3 Free Ways to Answer your MS Office “How do I…” Questions

Since its release in 1990, Microsoft Office has evolved into a suite of programs or apps that work together to offer maximum productivity.  From holding virtual meetings in Teams, to creating a complex spreadsheet in Excel, to sharing documents and information of all sorts on SharePoint – Office has a little bit of something for everyone – even Mac users!

Office Challenges

There have been many versions of Office programs over the years.  Office 2019 is the most current.  According to Safety Net Design Engineer, Mike Fitzgerald, “There isn’t a world of difference between Office 2019 and 2016.”  That’s a relief for those of us who use the programs regularly.  I remember a feeling of complete confusion when I logged in to my computer at Safety Net for the first time.  I hadn’t used Office much for a year or so beforehand, and prior to that, my previous employer didn’t have the most current software.  I was shocked at the changes I saw in Word, Excel, and Outlook.  I am pretty computer savvy, but for those first couple weeks, I was overwhelmed by not knowing how to do things that had been second nature.  Smaller changes between versions are much easier to process.

3 Free Learning Resources

Having a solid understanding of Microsoft basics, I was able to navigate the new software versions with the Help tab and Search function.  For those who want additional help learning to maximize the potential of MS Office programs, there are several free resources available.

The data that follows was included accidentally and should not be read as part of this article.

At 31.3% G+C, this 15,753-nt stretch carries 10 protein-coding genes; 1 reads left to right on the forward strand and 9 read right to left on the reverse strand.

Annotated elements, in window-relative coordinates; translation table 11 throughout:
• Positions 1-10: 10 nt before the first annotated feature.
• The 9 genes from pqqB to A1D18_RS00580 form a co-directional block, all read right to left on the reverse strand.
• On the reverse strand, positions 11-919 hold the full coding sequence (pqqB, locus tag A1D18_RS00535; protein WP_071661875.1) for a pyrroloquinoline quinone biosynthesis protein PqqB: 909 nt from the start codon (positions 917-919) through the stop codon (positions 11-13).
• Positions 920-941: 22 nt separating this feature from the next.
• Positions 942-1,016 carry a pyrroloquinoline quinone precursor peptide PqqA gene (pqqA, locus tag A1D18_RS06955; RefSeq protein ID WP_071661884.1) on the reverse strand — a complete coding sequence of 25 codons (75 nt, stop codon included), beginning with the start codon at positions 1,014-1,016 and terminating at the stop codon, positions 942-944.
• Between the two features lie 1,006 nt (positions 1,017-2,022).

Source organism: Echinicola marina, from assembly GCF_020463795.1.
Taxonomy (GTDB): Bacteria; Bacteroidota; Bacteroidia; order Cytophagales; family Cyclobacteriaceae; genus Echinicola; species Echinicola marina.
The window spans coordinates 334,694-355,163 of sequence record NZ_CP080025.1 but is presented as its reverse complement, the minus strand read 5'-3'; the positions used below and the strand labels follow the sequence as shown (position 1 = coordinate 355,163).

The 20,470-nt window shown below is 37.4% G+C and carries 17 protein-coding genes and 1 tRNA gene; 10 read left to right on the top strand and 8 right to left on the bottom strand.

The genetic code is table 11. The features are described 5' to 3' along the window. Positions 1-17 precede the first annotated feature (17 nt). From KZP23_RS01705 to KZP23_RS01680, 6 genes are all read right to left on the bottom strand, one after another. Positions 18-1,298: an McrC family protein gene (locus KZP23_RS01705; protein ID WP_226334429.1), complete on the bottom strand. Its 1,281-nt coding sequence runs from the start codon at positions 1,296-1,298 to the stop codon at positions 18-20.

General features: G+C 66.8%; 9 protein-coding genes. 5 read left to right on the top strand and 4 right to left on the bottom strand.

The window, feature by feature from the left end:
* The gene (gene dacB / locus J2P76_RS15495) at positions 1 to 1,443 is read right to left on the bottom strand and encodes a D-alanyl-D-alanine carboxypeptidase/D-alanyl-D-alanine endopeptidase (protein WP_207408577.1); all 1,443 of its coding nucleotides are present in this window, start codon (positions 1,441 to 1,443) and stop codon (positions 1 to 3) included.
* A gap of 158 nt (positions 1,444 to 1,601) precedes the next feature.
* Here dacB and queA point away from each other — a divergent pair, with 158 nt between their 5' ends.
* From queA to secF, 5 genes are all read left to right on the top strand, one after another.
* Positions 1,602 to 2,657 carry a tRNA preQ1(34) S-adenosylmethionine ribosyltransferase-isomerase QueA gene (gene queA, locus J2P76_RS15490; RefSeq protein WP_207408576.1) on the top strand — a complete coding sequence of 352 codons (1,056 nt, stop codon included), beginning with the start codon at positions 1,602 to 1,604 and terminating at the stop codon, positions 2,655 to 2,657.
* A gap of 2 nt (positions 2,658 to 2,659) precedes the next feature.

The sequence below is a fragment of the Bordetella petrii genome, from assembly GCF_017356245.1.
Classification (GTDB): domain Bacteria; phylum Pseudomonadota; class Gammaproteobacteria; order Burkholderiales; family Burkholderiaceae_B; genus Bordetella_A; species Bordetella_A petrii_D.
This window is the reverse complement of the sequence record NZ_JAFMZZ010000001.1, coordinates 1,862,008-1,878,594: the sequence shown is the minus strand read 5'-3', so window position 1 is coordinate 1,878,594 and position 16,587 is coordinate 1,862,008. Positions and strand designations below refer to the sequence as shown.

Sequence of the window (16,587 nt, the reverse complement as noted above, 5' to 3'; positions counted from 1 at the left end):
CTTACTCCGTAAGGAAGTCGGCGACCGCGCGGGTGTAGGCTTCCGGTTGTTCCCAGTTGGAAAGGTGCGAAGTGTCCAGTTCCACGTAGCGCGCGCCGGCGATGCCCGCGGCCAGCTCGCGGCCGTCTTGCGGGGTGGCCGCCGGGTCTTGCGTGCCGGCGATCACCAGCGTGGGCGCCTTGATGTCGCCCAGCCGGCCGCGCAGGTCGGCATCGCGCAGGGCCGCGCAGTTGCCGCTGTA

1. Google.  Search engines have come a long way.  You can type a question exactly as it sounds in your head and an answer (or 10,000) will appear.  No need to worry about specific search terms and use of “and,” “or,” “not.”  Just type as you think; Google is smart.
  2. support.office.com.  There is a huge knowledge base of articles on the Office support site.  Topics are broken down by program.  You can click on one program and look at all the helpful hints, or search for help on a particular issue.  The helpful hints are updated with new features or shortcuts – so check them out regularly if you want to stay in the know!
  3. Your local library. Websites for many libraries now contain a section called Digital Resources (or something similar).  Within that area, you’ll find a variety of resources, one of the most common being Lynda.com.  There are sites that offer training materials for not only Office, but a wide variety of other software and different professional development topics.  With a valid library card, you can often log in from your own device, so you don’t even have to leave the comfort of your office or home.  An offering from Michigan eLibrary, learningexpresshub.com provides access to robust training options after registering with just your name and email address.

Technology is always changing.  It can be hard to keep up with the latest updates.  Fortunately, gone are the days of having to take a seminar or course at a local college to learn how to use the newest version of Microsoft Office.  If you know where to look (and now you do!), there are plenty of ways to learn the ins and outs of programs you use every day – at no charge to you or your organization.